Right to Try ACRO Policy StatementMay 22, 2017 5:14 pm
Over the past few years, legislation that would give terminally ill patients access to unapproved treatments, known as “Right-to-Try,” has gained momentum in a number of states and now in the U.S. Congress. As the organization representing the world’s leading clinical research organizations that each year conduct more than 7,000 clinical trials involving 1.3 million patients in more than 100 countries, ACRO is deeply committed to ensuring treatments are made available to patients in need, to the full extent possible, through the established clinical trials process in order to effectively monitor safety and efficacy. ACRO also supports measures to accelerate the drug discovery, development and approval process without sacrificing patient safety.
As such, ACRO’s view is that proposed Right-to-Try legislation is deeply flawed because it:
- contains insufficient patient protections;
- compromises the clinical trial process; and
- undermines the FDA’s authority to assess safety and effectiveness;
ACRO has significant concerns that including Right-to-Try provisions in the upcoming user fee reauthorization or any subsequent legislation would be detrimental to patients.
The Food and Drug Administration (FDA) currently administers a program for Expanded Access, also known as “Compassionate Use,” which gives patients the ability to access an investigational product, i.e., one that has not been approved by FDA, outside of a clinical trial. Compassionate Use is often used when a patient cannot participate in a clinical trial, because of “exclusion criteria” such as having more than one life-threatening disorder. Unlike Right-to-Try, under Expanded Access, a patient must meet certain conditions to participate, including: that the patient’s physician determines that there is no comparable therapy available to diagnose, monitor, or treat the patient’s disease or condition; that FDA determines that the probable risk to the patient from the investigational product is not greater than the probable risk from the disease or condition; and that the FDA determines that providing the investigational product will not interfere with the conduct of clinical trials to support marketing approval.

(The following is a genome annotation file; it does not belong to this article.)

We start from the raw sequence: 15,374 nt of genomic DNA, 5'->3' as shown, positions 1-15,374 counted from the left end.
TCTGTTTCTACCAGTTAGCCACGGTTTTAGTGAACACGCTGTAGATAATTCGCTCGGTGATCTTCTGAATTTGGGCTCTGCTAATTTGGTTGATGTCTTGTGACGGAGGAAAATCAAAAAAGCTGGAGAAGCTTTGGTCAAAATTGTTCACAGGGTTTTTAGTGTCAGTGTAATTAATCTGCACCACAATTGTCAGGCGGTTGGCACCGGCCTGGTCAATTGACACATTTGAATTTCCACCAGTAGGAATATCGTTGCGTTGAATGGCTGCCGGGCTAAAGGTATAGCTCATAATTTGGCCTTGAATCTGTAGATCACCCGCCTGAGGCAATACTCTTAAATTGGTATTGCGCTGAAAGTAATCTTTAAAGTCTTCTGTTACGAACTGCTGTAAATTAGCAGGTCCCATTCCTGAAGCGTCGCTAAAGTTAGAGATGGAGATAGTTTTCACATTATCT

Clinical trials provide the pathway for a thorough assessment of the safety and efficacy of a drug, ensuring that patients and their health care providers have adequate information about a product’s risks and benefits. Yet, Right-to-Try efforts may exacerbate the problem of recruitment for those trials. According to the Tufts Center for the Study of Drug Development, 37% of clinical trial sites do not meet enrollment goals and 11% fail to enroll a single patient.
Patient recruitment and retention are two of the biggest challenges to clinical trials today. With Rightto-Try, patients could start taking an investigational therapy without ever pursuing the traditional trial route, making it even more difficult to meet enrollment goals. This would create an especially large recruitment hurdle for rare disease, orphan drug and pediatric trials. Compared to trials for other diseases, rare disease trials – those for diseases affecting less than 200,000 patients in the US — are even harder to recruit for due to limited patient populations. If even a few rare disease patients were to opt for “Right-to-Try” rather than a clinical trial, for example, this could severely delay or compromise the entire drug development effort, placing the entire patient population at risk.